Mar 2011 17

Attorney Kelley Finan, of the law office of Marlo Van Oorschot, explains.

Basically, the main commitment you make when you commit to do your divorce in a collaborative way is that you won’t go to court. You’ll work on settlement until it happens. Both the husband and the wife have to agree that they’ll stay out of court.

Each person has their own attorney, as well as a therapist-coach, and sometimes a neutral financial expert. It just depends on what you think your case needs, and how much support and input you need.

Collaborative Divorce is a great choice for people who need more structure than mediation offers, and who want the guidance of individual lawyers and coaches to get through the process.

It’s more expensive than mediation, but it’s less expensive than going to court (sometimes).

Here’s an idea of where collaborative divorce fits on the divorce continuum:

The decision to divorce is followed by a number of choices for how a case might be filed and later resolved. Some of the steps are a loop, and others may be mixed and matched, but the general continuum, from least confrontational to most confrontational, is:

• Decision to Divorce

• No response: spouse ignores petition, or is missing = proceed by Default

• Kitchen Table discussion on how to resolve case, do-it-yourself papers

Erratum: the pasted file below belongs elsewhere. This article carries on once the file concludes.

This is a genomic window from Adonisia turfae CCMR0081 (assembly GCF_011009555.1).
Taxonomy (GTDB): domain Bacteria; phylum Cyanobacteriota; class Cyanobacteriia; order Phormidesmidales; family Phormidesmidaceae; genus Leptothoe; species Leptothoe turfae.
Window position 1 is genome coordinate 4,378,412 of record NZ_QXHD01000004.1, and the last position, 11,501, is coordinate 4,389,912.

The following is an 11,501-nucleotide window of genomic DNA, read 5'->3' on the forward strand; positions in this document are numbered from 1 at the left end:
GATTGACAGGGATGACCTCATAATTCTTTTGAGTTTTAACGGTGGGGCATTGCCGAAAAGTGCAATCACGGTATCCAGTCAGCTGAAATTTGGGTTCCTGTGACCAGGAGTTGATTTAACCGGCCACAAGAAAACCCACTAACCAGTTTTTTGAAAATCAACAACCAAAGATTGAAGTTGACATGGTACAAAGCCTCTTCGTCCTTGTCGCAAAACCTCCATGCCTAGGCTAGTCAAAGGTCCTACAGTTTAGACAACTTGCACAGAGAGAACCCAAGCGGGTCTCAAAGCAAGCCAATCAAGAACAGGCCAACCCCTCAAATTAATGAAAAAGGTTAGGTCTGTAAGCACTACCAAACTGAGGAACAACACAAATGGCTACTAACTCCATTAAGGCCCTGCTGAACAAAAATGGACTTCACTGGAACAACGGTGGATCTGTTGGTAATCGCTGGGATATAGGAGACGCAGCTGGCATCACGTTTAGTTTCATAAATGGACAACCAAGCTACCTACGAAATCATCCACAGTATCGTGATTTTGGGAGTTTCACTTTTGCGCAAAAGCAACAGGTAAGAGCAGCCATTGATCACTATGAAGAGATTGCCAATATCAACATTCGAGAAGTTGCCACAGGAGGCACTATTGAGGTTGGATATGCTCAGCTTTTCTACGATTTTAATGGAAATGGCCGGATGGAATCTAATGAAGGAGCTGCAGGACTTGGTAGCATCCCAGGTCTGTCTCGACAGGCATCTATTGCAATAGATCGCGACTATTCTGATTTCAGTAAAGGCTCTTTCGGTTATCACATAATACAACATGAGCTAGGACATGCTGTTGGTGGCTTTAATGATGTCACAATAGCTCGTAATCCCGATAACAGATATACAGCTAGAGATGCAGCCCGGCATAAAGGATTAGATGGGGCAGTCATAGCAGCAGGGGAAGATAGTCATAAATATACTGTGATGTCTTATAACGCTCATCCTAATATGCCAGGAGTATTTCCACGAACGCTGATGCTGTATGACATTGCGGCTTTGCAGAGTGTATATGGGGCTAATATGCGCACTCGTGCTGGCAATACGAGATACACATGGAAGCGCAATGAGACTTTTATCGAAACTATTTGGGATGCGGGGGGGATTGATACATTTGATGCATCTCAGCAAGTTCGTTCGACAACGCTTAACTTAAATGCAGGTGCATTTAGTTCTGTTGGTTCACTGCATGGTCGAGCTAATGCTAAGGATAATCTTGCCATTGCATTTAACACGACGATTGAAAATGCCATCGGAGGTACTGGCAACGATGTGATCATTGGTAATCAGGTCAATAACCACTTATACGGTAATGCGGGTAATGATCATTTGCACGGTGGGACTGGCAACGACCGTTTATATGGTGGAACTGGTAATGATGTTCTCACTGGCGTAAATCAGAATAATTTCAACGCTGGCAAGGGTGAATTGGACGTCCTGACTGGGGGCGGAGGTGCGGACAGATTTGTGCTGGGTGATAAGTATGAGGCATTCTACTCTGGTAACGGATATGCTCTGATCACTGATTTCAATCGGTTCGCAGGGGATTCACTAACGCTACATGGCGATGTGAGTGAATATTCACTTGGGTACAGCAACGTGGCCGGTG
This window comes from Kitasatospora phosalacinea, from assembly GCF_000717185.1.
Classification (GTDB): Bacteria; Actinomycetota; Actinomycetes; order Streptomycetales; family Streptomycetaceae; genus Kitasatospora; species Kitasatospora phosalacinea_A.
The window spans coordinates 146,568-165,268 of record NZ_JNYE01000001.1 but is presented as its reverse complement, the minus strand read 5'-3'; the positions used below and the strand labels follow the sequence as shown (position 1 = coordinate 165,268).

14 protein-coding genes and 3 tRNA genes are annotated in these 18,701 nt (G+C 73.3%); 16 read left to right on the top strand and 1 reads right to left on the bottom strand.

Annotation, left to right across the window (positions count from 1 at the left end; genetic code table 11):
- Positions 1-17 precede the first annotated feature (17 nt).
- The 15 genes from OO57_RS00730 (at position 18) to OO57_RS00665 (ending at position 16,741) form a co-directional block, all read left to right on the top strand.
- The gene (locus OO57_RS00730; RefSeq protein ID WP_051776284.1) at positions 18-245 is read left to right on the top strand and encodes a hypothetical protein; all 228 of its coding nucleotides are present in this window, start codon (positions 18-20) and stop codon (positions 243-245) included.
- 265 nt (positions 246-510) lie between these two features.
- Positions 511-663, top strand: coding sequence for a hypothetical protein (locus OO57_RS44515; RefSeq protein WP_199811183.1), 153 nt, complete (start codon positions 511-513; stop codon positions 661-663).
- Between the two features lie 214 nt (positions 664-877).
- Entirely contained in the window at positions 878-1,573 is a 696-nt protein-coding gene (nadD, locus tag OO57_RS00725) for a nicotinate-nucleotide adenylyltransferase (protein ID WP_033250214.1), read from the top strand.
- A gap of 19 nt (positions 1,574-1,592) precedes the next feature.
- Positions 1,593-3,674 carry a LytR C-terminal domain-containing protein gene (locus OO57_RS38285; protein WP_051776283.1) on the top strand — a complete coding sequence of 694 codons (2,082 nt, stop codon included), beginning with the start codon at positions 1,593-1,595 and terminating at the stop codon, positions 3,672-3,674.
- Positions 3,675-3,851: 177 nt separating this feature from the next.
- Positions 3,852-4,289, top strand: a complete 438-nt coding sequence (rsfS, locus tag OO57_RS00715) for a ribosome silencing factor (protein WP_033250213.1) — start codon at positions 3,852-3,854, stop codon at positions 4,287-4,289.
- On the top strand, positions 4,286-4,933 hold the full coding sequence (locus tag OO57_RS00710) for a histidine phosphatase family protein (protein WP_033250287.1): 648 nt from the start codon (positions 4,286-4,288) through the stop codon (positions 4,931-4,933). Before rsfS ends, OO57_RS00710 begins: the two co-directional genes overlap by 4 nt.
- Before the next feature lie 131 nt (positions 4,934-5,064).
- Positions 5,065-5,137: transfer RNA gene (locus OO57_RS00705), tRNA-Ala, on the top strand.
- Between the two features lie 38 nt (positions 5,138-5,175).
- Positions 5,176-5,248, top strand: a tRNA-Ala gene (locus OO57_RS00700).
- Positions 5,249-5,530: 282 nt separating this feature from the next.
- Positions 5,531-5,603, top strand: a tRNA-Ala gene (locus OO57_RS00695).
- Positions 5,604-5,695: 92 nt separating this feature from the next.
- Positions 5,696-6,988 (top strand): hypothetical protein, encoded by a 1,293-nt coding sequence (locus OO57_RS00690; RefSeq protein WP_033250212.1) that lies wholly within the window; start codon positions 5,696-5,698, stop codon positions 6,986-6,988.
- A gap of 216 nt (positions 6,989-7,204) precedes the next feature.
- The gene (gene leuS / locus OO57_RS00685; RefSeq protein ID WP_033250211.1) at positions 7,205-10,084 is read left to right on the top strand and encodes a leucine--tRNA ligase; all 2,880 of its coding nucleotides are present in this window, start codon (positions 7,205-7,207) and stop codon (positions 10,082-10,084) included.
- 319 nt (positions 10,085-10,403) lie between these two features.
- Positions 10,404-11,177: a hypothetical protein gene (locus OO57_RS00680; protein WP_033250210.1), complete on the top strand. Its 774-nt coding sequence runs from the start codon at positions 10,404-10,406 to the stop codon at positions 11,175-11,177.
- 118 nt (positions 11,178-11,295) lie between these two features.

• See a lawyer, get an idea of rights, then resolve around the Kitchen Table and DIY

• Use a paralegal or one lawyer to draft the papers, no individual representation

• Individual representation with lawyer for one party only who helps parties settle informally, without court

• Mediation

• Mediation with lawyers involved, to a more or lesser degree *

• Collaborative law model

• Start litigation

• Litigation at first but ultimately settle

• Litigation at first, but use Private Judge or Arbitrator for final decision

• Litigation and Trial

* Referring to collaborative lawyers for independent consultations and representation for individual clients in mediated cases may be a bridge between mediation and collaborative law. There’s also less of a chance that a collaborative lawyer will derail the mediation process. The collaborative lawyer acting as independent counsel in a mediation might also have a retainer agreement and independent counsel agreement that follows the collaborative law model in that the mediation won’t be derailed in favor of litigation, and that the client will be expected to remain in mediation until settlement is reached.

Diana Mercer is the co-author of Making Divorce Work: 8 Essential Keys to Resolving Conflict and Rebuilding Your Life (Perigee 2010). Join the conversation and community on our video blog and check out Diana’s divorce blog on the Huffington Post

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